Big on Bloor: Bloor Street between Dufferin Street and Lansdowne Avenue will be closed from 8 p.m. on Saturday to 7 a.m. on Sunday.

Toronto Triathlon Festival: The eastbound lanes of the Gardiner Expressway from the Humber River to Carlaw Avenue, and the northbound lanes of the Don Valley Parkway from the Gardiner to Eglinton Avenue, will be closed from 2 a.m. to noon on Sunday. One eastbound lane of Lake Shore Boulevard from Windermere Avenue to New Brunswick Way/Remembrance Drive will also be closed from 5 a.m. to 2 p.m. on Sunday.

Youth Day: Yonge Street from Dundas to Queen street will be closed from 10 a.m. to 10 p.m. on Sunday.

Honda Indy roadblock removal: The westbound left and middle lanes of Lakeshore Boulevard West from Strachan Avenue to Ontario Drive, and the eastbound left lane of Lake Shore from Strachan to Ontario will be closed from 9 p.m. on Sunday to 5 a.m. on Monday, and from 9 p.m. on Monday to Tuesday at 5 a.m. The westbound curb and middle lanes of Lakeshore from Strachan to Ontario Drive will be closed from 9 p.m. on Tuesday to 5 a.m. on Wednesday and from 9 p.m. on Wednesday to 5 a.m. on Thursday.

Radiohead makes first Toronto appearance since fatal 2012 stage collapse

TINA YAZDANI | posted Friday, Jul 20th, 2018

Radiohead performed in Toronto Thursday night, for the first time since a fatal stage collapse at Downsview Park in 2012. The incident took the life of 33-year-old drum technician Scott Johnson, and injured multiple others on the crew.

Anticipation for the band’s return to the city has been growing for the six years since the tragedy. Dozens of fans camped out overnight outside the Scotiabank Arena for a chance to get to the front of the stage for the big performance.

“It’s just super important to me,” said fan Gary Winthorpe. “They’re my favourite band so I felt like I had to be here.”

The band is still looking for answers, and accountability.

The subsequent trial was derailed when the presiding judge declared he had lost jurisdiction over the case given his appointment to a higher court. That decision led to a senior justice declaring a mistrial and a new hearing was planned.

Last September, those charges were stayed after a judge ruled the matter took too long to get to trial.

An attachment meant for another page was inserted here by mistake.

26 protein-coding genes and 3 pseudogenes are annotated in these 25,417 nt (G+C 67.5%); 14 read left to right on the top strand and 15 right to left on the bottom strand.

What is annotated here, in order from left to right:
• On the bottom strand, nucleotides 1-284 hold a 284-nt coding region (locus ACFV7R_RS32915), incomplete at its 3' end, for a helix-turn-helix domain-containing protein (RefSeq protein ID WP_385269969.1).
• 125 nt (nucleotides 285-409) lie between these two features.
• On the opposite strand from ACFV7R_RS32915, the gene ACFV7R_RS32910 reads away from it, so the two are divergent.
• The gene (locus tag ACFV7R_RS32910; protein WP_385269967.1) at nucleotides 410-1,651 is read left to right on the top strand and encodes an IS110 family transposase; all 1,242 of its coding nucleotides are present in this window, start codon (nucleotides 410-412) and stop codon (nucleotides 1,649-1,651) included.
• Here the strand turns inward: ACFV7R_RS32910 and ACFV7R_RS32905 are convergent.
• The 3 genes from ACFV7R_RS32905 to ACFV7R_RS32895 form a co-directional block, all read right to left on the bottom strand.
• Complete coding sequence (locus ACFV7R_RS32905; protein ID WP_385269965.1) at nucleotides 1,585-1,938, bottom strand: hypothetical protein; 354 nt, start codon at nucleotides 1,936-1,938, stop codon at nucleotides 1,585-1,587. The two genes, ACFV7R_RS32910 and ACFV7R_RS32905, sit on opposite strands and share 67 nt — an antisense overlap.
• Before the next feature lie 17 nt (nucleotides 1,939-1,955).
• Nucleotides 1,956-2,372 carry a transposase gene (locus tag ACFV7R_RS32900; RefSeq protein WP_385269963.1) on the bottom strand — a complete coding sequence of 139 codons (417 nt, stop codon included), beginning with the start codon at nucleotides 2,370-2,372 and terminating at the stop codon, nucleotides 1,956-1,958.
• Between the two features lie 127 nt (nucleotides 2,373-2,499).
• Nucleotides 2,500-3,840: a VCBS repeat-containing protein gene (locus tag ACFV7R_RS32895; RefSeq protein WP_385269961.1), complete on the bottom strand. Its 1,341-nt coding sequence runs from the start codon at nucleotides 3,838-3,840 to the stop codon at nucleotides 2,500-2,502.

“The court case broke down on a technicality,” Radiohead’s Philip Selway told the BBC. “There were 13 charges dropped against Live Nation, Optex Staging and the engineer, Domenic Cugliar. So with that court case breaking down, there will be no real answers. And without the answers we can’t ensure that an accident like this doesn’t happen again. So yes there’s real frustration.”

Music industry analysts say the incident had lasting impacts on Canada’s music scene.

“We got a lot tougher when it came to the standards of building these temporary stages,” said Alan Cross, host of The Ongoing History of New Music.

“Not only from a regulatory level, but from an industry level, nobody wants to be caught in one of these things, because the lawsuits are terrible and the loss of life is terrible, and the potential to have your business ruined is terrible. No one wants to see this happen.”

Johnson’s father says he expects a coroner’s inquest into the incident to begin early next year.

Ken Johnson said he spoke with Ontario’s chief coroner on Wednesday and was told the tentative window for the inquest has been set for February or March. A representative for the office declined to confirm the timeline.

Starting the proceedings would be a step towards what Johnson hopes will acknowledge the series of events that led to his son’s death, and ensure safety precautions are in place to prevent a similar accident from happening again.

“They can’t bring Scott back – that’s obviously painful,” Johnson said in an interview from Birmingham on Thursday.

“But it needs to be clear. I think people need to see what’s happened.”

In the meantime, fans are looking forward to the music, and thankful that despite everything, Radiohead decided to come back to the city.

“I thought Toronto’s definitely never gonna happen and when they finally announced it I kinda went crazy,” said fan Cody Stein. “It was definitely big news, a lot of excitement and for the past five months for me it’s been every day looking forward to the show.”

The shows both Thursday and Friday are sold out. The last time the band performed in the city was in 2008, at the Molson Amphitheatre.

Files from The Canadian Press were used in this report

Missing 5-year-old Brampton boy found, has life-threatening head injury

News Staff | posted Thursday, Jul 19th, 2018

A missing five-year-old boy from Brampton has been found and has a life-threatening head injury, Peel paramedics say.

The boy found just before 7 a.m. Thursday close to the train tracks. He was reported missing in the McHardy Court and McMurchy Avenue area, near Queen Street and McLaughlin Road.

The boy has been rushed to hospital but the extent of his injuries is not yet known.

According to police, the boy’s mother last saw her son at 2 a.m. But when she woke up, her son was gone and the front door was open. Police were called just after 6 a.m.

More to come